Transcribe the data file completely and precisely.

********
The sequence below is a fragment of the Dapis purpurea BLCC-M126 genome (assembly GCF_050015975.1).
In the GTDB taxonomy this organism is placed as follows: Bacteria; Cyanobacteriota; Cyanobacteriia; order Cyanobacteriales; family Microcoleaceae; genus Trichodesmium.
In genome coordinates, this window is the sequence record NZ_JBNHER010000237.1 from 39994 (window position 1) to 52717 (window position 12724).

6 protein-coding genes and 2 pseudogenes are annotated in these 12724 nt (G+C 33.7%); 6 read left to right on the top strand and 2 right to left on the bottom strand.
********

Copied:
The sequence below is a fragment of the Dapis purpurea BLCC-M126 genome (assembly GCF_050015975.1).
In the GTDB taxonomy this organism is placed as follows: Bacteria; Cyanobacteriota; Cyanobacteriia; order Cyanobacteriales; family Microcoleaceae; genus Trichodesmium.
In genome coordinates, this window is the sequence record NZ_JBNHER010000237.1 from 39994 (window position 1) to 52717 (window position 12724).

6 protein-coding genes and 2 pseudogenes are annotated in these 12724 nt (G+C 33.7%); 6 read left to right on the top strand and 2 right to left on the bottom strand.